The US Labor Education in the Americas Project (USLEAP) reports the most recent casualty, Miguel Angel González Ramírez, a member of the Izabal banana workers’ union, was shot on 5 February 2012 while he was holding his young son. No one has been arrested for murders USLEAP calls “the slow moving massacre of the largest private sector union in Guatemala.” On the day of Ramirez’s murder, the Guatemalan government had lifted its 24-hour security protection for the union’s secretary general.
In 2008, under the terms of the Dominican Republic-Central American Free Trade Agreement (DR-CAFTA), US national union federation AFL-CIO and six Guatemalan unions filed a complaint with the US Labor Department outlining the systemic failure of the government of Guatemala to enforce its own labour laws or to take reasonable action to prevent violence against trade unionists. In 2009, the International Trade Union Confederation (ITUC) named Guatemala the second most dangerous country for trade unionists, behind Colombia.
Meanwhile, says USLEAP, violence has sky-rocketed against one of the main filers of the complaint, the banana union SITRABI. It is calling for people to contact the Guatemalan authorities to demand “an end to violence against SITRABI and other Guatemalan trade unions, and that those responsible for the violence are brought to justice.”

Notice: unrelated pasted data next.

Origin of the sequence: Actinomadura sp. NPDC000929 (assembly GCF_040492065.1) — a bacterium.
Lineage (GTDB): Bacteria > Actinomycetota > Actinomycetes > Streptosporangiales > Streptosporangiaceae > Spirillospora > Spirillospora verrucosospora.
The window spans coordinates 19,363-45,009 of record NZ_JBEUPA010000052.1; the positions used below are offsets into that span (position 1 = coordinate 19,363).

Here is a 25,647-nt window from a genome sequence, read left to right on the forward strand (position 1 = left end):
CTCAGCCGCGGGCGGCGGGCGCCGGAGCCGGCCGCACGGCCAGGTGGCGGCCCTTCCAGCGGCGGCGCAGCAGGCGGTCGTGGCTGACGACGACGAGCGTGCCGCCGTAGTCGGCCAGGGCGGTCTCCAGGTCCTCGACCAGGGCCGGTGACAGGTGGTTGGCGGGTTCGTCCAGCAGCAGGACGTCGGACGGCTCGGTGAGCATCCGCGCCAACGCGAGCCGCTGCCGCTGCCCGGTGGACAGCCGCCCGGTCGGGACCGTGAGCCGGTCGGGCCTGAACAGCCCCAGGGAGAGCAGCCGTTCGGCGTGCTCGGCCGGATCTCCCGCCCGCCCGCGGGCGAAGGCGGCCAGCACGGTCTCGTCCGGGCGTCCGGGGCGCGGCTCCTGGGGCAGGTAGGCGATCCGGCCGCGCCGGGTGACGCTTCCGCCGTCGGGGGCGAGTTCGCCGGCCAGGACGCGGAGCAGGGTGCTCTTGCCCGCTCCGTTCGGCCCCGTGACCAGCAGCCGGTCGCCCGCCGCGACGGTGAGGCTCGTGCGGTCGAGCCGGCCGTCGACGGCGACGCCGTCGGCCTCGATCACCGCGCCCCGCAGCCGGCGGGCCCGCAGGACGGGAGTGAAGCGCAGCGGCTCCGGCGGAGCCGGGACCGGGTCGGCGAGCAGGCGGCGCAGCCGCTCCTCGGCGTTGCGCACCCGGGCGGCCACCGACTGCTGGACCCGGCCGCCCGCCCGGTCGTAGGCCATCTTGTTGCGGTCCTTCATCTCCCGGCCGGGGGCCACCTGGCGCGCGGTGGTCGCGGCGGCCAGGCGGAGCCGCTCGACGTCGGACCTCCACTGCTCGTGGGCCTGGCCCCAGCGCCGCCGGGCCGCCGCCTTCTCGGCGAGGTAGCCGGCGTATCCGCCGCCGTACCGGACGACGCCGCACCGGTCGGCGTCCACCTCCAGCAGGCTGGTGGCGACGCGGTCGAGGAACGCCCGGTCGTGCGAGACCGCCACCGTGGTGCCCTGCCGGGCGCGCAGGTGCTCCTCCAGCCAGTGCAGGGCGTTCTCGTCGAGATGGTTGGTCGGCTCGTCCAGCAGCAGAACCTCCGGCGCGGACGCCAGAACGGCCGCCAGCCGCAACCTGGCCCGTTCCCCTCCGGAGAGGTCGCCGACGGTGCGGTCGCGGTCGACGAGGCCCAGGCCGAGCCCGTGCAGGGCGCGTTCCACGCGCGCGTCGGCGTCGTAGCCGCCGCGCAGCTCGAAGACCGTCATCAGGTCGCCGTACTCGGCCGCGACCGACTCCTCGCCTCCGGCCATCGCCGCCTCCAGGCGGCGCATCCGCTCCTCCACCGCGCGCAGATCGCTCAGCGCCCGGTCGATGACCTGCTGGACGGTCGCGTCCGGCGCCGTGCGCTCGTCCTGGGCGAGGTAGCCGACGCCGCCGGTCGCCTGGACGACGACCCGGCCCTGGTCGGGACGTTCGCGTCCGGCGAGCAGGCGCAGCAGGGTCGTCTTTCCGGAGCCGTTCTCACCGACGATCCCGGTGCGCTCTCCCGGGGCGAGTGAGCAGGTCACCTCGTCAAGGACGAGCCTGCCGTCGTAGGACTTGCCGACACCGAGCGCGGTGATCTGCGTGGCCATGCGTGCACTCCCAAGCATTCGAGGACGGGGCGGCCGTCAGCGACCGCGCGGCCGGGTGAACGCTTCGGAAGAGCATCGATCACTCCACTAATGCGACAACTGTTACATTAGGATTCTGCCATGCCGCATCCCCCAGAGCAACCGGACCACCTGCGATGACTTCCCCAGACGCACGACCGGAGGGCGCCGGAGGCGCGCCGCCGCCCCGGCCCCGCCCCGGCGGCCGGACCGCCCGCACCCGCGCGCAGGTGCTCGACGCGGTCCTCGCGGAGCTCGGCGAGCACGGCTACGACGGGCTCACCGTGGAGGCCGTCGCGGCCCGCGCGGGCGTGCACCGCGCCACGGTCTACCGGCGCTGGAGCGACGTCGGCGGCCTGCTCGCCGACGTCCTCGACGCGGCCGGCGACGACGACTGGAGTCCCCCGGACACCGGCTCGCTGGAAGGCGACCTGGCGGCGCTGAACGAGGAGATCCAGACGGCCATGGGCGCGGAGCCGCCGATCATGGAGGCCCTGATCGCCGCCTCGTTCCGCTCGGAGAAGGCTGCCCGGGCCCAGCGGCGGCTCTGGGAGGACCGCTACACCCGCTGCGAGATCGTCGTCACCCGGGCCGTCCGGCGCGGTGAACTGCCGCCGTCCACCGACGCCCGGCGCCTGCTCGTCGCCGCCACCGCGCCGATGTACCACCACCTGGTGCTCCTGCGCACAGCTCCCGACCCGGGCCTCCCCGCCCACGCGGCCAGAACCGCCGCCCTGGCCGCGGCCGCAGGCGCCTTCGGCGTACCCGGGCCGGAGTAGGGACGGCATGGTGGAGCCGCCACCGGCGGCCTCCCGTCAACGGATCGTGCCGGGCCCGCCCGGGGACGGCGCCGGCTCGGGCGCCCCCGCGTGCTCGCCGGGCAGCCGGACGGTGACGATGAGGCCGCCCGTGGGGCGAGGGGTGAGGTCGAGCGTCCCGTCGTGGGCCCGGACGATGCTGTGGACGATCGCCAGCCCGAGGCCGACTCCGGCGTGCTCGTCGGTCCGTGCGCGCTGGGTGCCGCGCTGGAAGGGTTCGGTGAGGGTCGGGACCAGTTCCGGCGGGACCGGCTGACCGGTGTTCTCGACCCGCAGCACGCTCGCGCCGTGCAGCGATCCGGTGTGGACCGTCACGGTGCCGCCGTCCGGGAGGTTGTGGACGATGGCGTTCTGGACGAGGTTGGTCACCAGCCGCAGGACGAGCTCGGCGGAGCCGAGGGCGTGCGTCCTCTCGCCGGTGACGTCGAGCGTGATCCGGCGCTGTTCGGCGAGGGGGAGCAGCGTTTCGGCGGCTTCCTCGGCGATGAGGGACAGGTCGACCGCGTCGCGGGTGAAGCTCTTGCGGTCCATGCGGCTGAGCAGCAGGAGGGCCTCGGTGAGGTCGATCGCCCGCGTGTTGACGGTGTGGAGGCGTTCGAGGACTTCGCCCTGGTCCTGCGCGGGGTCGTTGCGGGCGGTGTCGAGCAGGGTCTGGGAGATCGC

Following the death of Miguel Angel González Ramírez, TUC general secretary Brendan Barber wrote a letter of protest to the Guatemala embassy in London. It informed the ambassador, Acisclo Valladares Molina: “We will be stepping up our campaign to support our colleagues in Guatemala this year, including publicising the level of violence faced by trade unionists and other human rights defenders in Guatemala and highlighting the need to increase support for the work of the Commission Against Impunity and other measures to support the meaningful implementation of the rule of law in Guatemala.”
Do something now!
Banana Link’s ‘Union to Union’ initiative to challenge hazards and employment abuses in the banana industry’s supply chains needs your financial support. “While we are working hard to secure funds from other sources, solidarity from rank and file members and union branches at the consumer end of the supply chain is at the heart of this programme,” the group says.
Programa 'Union to Union'
El programa ‘Union to Union’ fortalece los vínculos de solidaridad entre los sindicatos de comercio de América Latina, en un extremo de la cadena internacional de suministro de la piña y el banano, y los unionistas comerciales británicos por el otro. Más
DEADLY TRADE Murders of Guatemala banana union members continue more
All photos: © Jan Nimmo